Carbon capture and storage (CCS) systems inject highly compressed carbon dioxide gas deep into geological formations in order to contain the gas, and its harmful effects on the planet, for the foreseeable future and beyond—for centuries or even millennia. Used effectively, CCS could lessen the impact of climate change while carbon-free energy sources are developed. And yet CCS is not widely deployed. In this book, Michael Faure and Roy Partain offer a theoretical and practical discussion of one of the main obstacles to CCS adoption: complex liability and compensation issues.
The past twenty-five years have seen a significant evolution in environmental policy, with new environmental legislation and substantive amendments to earlier laws, significant advances in environmental science, and changes in the treatment of science (and scientific uncertainty) by the courts. This book offers a detailed discussion of the important issues in environmental law, policy, and economics, tracing their development over the past few decades through an examination of environmental law cases and commentaries by leading scholars.
If you buy a book at the bookstore, you own it. You can take it home, scribble in the margins, put in on the shelf, lend it to a friend, sell it at a garage sale. But is the same thing true for the ebooks or other digital goods you buy? Retailers and copyright holders argue that you don’t own those purchases, you merely license them. That means your ebook vendor can delete the book from your device without warning or explanation—as Amazon deleted Orwell’s 1984 from the Kindles of surprised readers several years ago. These readers thought they owned their copies of 1984.
Through five editions since 1981, this book has offered the most comprehensive accessible guide available to all aspects of copyright law. Now, with the sixth edition, The Copyright Book has been thoroughly updated to cover copyright for the Internet age, discussing a range of developments in the law since 2000.
For ten boom-powered years at the turn of the twenty-first century, some of America’s most prominent law and accounting firms created and marketed products that enabled the very rich—including newly minted dot-com millionaires—to avoid paying their fair share of taxes by claiming benefits not recognized by law. These abusive domestic tax shelters bore such exotic names as BOSS, BLIPS, and COBRA and were developed by such prestigious firms as KPMG and Ernst & Young. They brought in hundreds of millions of dollars in fees from clients and bilked the U.S.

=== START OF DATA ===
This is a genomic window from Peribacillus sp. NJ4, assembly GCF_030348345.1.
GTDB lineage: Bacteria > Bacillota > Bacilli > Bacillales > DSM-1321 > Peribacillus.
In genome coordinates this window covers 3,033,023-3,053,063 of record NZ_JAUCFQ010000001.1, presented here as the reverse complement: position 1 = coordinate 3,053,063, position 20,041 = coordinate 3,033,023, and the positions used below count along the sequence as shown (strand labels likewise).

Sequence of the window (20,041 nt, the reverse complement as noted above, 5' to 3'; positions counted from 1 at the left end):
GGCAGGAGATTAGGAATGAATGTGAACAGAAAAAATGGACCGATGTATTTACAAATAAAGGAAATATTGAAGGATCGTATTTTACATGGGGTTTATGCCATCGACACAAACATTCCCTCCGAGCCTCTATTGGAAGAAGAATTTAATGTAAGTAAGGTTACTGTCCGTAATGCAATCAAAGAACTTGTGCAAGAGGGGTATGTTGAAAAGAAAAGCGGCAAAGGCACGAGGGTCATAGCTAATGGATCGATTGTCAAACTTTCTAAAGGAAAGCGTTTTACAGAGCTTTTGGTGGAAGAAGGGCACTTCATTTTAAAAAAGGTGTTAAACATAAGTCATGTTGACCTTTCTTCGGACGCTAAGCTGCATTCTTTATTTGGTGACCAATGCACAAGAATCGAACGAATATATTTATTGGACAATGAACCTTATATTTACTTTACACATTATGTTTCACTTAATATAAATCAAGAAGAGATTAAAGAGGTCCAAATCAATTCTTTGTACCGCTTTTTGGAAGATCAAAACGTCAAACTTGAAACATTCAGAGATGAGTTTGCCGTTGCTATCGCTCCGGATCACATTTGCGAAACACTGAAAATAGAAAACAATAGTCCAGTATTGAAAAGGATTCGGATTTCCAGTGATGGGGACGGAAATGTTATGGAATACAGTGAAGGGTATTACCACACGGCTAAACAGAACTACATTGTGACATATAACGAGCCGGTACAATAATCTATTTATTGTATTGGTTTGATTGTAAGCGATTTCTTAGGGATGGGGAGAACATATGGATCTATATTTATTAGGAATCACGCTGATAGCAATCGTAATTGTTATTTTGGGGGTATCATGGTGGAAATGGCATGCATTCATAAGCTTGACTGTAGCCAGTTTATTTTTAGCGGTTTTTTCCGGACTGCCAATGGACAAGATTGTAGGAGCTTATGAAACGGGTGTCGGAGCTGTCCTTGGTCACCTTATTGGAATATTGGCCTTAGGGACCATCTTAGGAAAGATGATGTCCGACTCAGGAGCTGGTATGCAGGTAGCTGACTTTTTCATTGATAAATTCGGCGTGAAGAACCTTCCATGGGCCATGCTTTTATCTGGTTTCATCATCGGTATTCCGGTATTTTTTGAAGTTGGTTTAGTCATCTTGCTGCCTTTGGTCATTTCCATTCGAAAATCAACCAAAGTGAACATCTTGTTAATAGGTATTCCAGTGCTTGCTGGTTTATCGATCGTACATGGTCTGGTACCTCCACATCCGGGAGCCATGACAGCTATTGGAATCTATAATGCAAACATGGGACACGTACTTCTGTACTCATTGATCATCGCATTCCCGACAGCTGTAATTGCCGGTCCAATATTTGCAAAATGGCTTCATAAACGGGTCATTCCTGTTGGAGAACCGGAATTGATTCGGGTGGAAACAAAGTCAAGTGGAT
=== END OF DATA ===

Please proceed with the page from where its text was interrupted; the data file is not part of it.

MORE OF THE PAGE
The General Agreement on Tariffs and Trade (GATT) has extended its institutional arsenal since the Kennedy round in the early 1960s. The current institutional design is the outcome of the Uruguay round and agreements reached in the ongoing Doha round (begun in 2001). One of the institutional outgrowths of GATT is the World Trade Organization (WT0), created in 1995. In this book, Petros Mavroidis offers a detailed examination of WTO agreements regulating trade in goods, discussing legal context, policy background, economic rationale, and case law.
Government regulation is ubiquitous today in rich and middle-income countries--present in areas that range from workplace conditions to food processing to school curricula--although standard economic theories predict that it should be rather uncommon. In this book, Andrei Shleifer argues that the ubiquity of regulation can be explained not so much by the failure of markets as by the failure of courts to solve contract and tort disputes cheaply, predictably, and impartially. When courts are expensive, unpredictable, and biased, the public will seek alternatives to dispute resolution.
The General Agreement on Tariffs and Trade (GATT) was created alongside other towering achievements of the post-World War II era, including the United Nations, the World Bank, and the International Monetary Fund. GATT, the first successful agreement to generate multilateral trade liberalization, became the principal institution to administer international trade for the next six decades. In this book, Petros Mavoidis offers detailed examination of the GATT regime for international trade, discussing the negotiating record, policy background, economic rationale, and case law.
Barely a week goes by without a new privacy revelation or scandal. Whether by hackers or spy agencies or social networks, violations of our personal information have shaken entire industries, corroded relations among nations, and bred distrust between democratic governments and their citizens. Polls reflect this concern, and show majorities for more, broader, and stricter regulation—to put more laws “on the books.” But there was scant evidence of how well tighter regulation actually worked “on the ground” in changing corporate (or government) behavior—until now.
The emergence of cloud computing marks the moment when computing has become, materially and symbolically, infrastructure—a sociotechnical system that is ubiquitous, essential, and foundational. Increasingly integral to the operation of other critical infrastructures, such as transportation, energy, and finance, it functions, in effect, as a meta-infrastructure. As such, the cloud raises a variety of policy and governance issues, among them market regulation, fairness, access, reliability, privacy, national security, and copyright.